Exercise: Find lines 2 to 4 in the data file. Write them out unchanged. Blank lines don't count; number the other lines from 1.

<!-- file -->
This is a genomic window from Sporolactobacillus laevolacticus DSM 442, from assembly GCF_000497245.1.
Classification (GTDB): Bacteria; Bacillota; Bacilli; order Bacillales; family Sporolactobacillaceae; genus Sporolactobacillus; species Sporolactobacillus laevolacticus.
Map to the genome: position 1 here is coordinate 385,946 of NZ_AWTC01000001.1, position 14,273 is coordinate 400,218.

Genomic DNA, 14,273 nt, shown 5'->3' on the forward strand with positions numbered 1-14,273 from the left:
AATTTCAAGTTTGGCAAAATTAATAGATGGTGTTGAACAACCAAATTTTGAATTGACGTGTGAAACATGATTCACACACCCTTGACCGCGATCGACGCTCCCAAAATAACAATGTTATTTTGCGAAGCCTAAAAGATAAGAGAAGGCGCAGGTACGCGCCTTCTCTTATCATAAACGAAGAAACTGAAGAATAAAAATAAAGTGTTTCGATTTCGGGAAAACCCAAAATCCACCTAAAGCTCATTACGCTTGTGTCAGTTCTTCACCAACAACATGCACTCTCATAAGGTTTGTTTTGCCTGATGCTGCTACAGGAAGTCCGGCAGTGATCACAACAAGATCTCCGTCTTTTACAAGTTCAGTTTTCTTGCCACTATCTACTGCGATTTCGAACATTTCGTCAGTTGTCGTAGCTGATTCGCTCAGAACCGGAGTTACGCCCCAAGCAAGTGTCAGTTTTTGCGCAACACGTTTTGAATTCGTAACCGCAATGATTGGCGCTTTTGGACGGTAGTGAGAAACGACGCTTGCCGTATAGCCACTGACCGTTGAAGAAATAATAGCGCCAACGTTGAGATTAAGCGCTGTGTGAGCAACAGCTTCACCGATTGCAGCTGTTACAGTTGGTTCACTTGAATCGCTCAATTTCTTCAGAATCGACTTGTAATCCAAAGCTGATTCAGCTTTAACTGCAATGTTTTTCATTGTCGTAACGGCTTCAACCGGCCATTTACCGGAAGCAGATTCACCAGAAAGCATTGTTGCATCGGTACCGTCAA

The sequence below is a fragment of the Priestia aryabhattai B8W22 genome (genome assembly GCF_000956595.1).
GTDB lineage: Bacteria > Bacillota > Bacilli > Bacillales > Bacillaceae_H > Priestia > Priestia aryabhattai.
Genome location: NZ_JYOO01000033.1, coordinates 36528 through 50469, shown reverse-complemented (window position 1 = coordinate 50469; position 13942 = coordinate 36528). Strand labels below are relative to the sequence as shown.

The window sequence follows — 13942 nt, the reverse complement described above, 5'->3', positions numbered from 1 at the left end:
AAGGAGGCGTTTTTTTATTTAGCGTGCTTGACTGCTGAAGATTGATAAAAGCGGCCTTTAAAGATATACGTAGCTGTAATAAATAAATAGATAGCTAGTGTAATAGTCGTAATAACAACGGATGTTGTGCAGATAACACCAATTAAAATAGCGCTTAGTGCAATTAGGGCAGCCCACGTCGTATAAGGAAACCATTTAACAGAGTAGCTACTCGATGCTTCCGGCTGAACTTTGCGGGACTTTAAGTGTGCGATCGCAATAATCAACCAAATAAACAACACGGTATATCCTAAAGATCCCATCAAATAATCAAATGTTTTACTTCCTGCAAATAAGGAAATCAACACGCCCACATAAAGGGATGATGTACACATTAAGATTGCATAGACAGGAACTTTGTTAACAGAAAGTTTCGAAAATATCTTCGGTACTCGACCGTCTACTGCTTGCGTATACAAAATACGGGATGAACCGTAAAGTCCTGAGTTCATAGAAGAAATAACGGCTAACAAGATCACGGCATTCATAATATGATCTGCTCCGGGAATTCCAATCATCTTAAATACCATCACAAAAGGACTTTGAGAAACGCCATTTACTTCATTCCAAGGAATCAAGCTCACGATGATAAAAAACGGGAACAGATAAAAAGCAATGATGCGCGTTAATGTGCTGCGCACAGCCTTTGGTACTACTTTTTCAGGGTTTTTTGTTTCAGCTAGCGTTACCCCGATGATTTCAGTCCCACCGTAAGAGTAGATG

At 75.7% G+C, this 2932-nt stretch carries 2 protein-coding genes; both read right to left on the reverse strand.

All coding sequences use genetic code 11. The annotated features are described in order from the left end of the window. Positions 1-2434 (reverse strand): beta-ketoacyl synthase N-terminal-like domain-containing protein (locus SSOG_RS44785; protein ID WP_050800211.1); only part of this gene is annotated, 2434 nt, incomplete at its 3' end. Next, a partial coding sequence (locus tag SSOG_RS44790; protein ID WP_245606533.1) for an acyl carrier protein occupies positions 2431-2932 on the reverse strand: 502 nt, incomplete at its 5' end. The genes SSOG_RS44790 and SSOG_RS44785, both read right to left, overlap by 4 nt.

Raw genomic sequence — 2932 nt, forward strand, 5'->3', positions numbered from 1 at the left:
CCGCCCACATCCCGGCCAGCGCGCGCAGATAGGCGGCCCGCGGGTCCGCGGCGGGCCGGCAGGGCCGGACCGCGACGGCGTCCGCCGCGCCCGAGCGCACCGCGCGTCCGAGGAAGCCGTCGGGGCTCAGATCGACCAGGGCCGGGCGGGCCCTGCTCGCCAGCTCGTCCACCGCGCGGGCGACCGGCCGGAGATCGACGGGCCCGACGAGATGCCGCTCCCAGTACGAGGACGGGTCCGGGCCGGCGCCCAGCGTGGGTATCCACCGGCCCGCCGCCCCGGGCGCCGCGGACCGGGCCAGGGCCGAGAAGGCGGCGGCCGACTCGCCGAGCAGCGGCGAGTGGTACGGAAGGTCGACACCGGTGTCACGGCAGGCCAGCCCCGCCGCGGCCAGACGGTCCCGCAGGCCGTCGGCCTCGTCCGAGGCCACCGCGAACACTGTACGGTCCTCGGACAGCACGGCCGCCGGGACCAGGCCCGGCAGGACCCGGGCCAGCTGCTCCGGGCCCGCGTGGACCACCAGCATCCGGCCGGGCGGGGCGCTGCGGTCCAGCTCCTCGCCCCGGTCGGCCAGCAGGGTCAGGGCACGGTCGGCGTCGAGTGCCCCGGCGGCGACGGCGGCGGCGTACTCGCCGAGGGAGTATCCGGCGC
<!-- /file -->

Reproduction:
Classification (GTDB): Bacteria; Bacillota; Bacilli; order Bacillales; family Sporolactobacillaceae; genus Sporolactobacillus; species Sporolactobacillus laevolacticus.
Map to the genome: position 1 here is coordinate 385,946 of NZ_AWTC01000001.1, position 14,273 is coordinate 400,218.

Genomic DNA, 14,273 nt, shown 5'->3' on the forward strand with positions numbered 1-14,273 from the left: